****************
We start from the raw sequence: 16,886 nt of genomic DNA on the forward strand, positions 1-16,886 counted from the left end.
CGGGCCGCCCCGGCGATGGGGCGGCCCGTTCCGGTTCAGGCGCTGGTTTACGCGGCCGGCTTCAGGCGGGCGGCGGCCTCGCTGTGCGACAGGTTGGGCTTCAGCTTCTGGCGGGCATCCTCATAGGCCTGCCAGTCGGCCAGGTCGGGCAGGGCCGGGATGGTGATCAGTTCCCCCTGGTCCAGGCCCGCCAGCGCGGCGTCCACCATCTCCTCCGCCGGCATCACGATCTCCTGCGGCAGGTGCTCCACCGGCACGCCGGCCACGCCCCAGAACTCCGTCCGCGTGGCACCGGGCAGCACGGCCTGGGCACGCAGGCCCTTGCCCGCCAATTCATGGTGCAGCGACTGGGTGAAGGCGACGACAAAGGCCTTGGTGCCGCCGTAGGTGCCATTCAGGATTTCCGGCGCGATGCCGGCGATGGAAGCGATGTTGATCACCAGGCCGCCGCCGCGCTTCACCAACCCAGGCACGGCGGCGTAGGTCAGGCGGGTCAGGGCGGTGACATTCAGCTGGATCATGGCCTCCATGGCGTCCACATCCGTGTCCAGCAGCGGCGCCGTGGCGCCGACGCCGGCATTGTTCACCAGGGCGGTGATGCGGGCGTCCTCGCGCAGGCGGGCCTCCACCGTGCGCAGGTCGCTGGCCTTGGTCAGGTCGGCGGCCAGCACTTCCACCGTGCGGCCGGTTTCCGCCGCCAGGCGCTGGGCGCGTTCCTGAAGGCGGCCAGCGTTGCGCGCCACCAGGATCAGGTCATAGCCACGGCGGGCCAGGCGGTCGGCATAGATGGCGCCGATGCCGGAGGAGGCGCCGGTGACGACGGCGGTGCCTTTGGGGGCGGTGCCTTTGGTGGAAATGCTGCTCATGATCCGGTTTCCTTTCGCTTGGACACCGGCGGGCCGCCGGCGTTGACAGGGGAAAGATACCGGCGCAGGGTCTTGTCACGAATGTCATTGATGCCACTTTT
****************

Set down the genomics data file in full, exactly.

We start from the raw sequence: 16,886 nt of genomic DNA on the forward strand, positions 1-16,886 counted from the left end.
CGGGCCGCCCCGGCGATGGGGCGGCCCGTTCCGGTTCAGGCGCTGGTTTACGCGGCCGGCTTCAGGCGGGCGGCGGCCTCGCTGTGCGACAGGTTGGGCTTCAGCTTCTGGCGGGCATCCTCATAGGCCTGCCAGTCGGCCAGGTCGGGCAGGGCCGGGATGGTGATCAGTTCCCCCTGGTCCAGGCCCGCCAGCGCGGCGTCCACCATCTCCTCCGCCGGCATCACGATCTCCTGCGGCAGGTGCTCCACCGGCACGCCGGCCACGCCCCAGAACTCCGTCCGCGTGGCACCGGGCAGCACGGCCTGGGCACGCAGGCCCTTGCCCGCCAATTCATGGTGCAGCGACTGGGTGAAGGCGACGACAAAGGCCTTGGTGCCGCCGTAGGTGCCATTCAGGATTTCCGGCGCGATGCCGGCGATGGAAGCGATGTTGATCACCAGGCCGCCGCCGCGCTTCACCAACCCAGGCACGGCGGCGTAGGTCAGGCGGGTCAGGGCGGTGACATTCAGCTGGATCATGGCCTCCATGGCGTCCACATCCGTGTCCAGCAGCGGCGCCGTGGCGCCGACGCCGGCATTGTTCACCAGGGCGGTGATGCGGGCGTCCTCGCGCAGGCGGGCCTCCACCGTGCGCAGGTCGCTGGCCTTGGTCAGGTCGGCGGCCAGCACTTCCACCGTGCGGCCGGTTTCCGCCGCCAGGCGCTGGGCGCGTTCCTGAAGGCGGCCAGCGTTGCGCGCCACCAGGATCAGGTCATAGCCACGGCGGGCCAGGCGGTCGGCATAGATGGCGCCGATGCCGGAGGAGGCGCCGGTGACGACGGCGGTGCCTTTGGGGGCGGTGCCTTTGGTGGAAATGCTGCTCATGATCCGGTTTCCTTTCGCTTGGACACCGGCGGGCCGCCGGCGTTGACAGGGGAAAGATACCGGCGCAGGGTCTTGTCACGAATGTCATTGATGCCACTTTT